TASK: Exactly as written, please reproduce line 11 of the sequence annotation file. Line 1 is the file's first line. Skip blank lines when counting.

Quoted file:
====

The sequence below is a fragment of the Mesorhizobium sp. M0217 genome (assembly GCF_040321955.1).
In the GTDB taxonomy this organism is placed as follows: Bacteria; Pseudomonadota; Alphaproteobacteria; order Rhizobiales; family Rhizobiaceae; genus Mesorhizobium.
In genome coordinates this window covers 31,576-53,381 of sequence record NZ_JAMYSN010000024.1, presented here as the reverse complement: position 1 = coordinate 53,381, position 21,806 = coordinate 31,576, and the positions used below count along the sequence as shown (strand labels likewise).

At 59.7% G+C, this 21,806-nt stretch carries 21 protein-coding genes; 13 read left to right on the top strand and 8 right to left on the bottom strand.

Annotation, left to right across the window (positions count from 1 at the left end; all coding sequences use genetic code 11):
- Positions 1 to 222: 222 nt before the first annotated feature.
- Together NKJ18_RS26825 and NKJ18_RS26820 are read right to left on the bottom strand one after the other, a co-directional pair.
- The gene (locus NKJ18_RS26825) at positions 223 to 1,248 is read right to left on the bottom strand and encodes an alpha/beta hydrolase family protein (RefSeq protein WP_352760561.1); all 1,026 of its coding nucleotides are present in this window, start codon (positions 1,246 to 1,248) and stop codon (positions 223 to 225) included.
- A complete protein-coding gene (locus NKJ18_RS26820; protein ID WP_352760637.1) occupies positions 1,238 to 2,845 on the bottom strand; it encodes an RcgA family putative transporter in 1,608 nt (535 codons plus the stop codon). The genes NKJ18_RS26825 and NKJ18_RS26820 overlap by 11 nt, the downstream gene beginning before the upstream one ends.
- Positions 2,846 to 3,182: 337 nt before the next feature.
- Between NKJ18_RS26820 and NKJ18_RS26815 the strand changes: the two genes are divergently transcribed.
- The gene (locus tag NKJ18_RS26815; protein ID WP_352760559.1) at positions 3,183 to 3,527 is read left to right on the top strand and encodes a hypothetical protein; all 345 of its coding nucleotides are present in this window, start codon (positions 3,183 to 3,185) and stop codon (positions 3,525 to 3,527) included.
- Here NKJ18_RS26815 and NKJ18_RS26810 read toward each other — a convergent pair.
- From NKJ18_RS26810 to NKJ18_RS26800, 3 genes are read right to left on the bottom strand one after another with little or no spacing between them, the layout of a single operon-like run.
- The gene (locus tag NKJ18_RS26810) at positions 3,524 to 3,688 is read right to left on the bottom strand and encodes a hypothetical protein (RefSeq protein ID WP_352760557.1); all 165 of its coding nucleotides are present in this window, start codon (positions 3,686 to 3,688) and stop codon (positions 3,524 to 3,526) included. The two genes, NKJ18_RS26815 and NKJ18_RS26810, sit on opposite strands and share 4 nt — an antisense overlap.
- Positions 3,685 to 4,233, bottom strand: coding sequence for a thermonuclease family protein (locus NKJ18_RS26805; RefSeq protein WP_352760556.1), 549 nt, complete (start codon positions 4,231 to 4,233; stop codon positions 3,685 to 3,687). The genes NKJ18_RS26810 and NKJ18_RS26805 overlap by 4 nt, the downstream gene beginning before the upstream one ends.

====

- Between NKJ18_RS26820 and NKJ18_RS26815 the strand changes: the two genes are divergently transcribed.